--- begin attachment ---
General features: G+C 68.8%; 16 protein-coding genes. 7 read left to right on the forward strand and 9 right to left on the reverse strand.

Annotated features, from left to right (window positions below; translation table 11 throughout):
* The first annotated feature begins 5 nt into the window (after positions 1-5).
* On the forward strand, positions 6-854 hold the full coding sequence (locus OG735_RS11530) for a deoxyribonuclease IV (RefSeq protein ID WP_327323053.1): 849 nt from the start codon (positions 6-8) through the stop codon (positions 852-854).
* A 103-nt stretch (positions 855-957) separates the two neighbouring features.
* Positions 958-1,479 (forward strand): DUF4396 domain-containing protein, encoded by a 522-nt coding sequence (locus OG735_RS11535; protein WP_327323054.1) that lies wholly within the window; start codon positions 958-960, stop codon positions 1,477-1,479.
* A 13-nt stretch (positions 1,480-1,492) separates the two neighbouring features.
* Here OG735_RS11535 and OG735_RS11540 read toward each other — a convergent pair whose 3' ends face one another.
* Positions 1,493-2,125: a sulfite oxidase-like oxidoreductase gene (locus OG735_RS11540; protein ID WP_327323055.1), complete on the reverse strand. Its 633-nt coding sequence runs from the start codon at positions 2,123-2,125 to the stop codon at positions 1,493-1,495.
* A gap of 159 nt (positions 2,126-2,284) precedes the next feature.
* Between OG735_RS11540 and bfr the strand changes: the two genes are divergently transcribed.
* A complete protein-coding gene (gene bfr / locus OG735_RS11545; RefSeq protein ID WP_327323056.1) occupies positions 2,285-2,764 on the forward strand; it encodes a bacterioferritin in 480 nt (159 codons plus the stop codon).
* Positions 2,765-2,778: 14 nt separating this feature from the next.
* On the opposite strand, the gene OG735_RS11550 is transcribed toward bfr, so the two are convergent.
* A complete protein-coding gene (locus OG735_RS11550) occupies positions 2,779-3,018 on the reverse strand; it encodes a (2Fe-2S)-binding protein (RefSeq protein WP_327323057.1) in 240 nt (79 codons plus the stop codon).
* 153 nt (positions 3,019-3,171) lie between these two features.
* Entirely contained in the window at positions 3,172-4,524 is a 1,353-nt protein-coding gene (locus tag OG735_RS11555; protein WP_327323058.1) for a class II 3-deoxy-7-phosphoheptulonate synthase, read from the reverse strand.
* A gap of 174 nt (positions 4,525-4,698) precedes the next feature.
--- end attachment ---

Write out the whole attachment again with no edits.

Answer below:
General features: G+C 68.8%; 16 protein-coding genes. 7 read left to right on the forward strand and 9 right to left on the reverse strand.

Annotated features, from left to right (window positions below; translation table 11 throughout):
* The first annotated feature begins 5 nt into the window (after positions 1-5).
* On the forward strand, positions 6-854 hold the full coding sequence (locus OG735_RS11530) for a deoxyribonuclease IV (RefSeq protein ID WP_327323053.1): 849 nt from the start codon (positions 6-8) through the stop codon (positions 852-854).
* A 103-nt stretch (positions 855-957) separates the two neighbouring features.
* Positions 958-1,479 (forward strand): DUF4396 domain-containing protein, encoded by a 522-nt coding sequence (locus OG735_RS11535; protein WP_327323054.1) that lies wholly within the window; start codon positions 958-960, stop codon positions 1,477-1,479.
* A 13-nt stretch (positions 1,480-1,492) separates the two neighbouring features.
* Here OG735_RS11535 and OG735_RS11540 read toward each other — a convergent pair whose 3' ends face one another.
* Positions 1,493-2,125: a sulfite oxidase-like oxidoreductase gene (locus OG735_RS11540; protein ID WP_327323055.1), complete on the reverse strand. Its 633-nt coding sequence runs from the start codon at positions 2,123-2,125 to the stop codon at positions 1,493-1,495.
* A gap of 159 nt (positions 2,126-2,284) precedes the next feature.
* Between OG735_RS11540 and bfr the strand changes: the two genes are divergently transcribed.
* A complete protein-coding gene (gene bfr / locus OG735_RS11545; RefSeq protein ID WP_327323056.1) occupies positions 2,285-2,764 on the forward strand; it encodes a bacterioferritin in 480 nt (159 codons plus the stop codon).
* Positions 2,765-2,778: 14 nt separating this feature from the next.
* On the opposite strand, the gene OG735_RS11550 is transcribed toward bfr, so the two are convergent.
* A complete protein-coding gene (locus OG735_RS11550) occupies positions 2,779-3,018 on the reverse strand; it encodes a (2Fe-2S)-binding protein (RefSeq protein WP_327323057.1) in 240 nt (79 codons plus the stop codon).
* 153 nt (positions 3,019-3,171) lie between these two features.
* Entirely contained in the window at positions 3,172-4,524 is a 1,353-nt protein-coding gene (locus tag OG735_RS11555; protein WP_327323058.1) for a class II 3-deoxy-7-phosphoheptulonate synthase, read from the reverse strand.
* A gap of 174 nt (positions 4,525-4,698) precedes the next feature.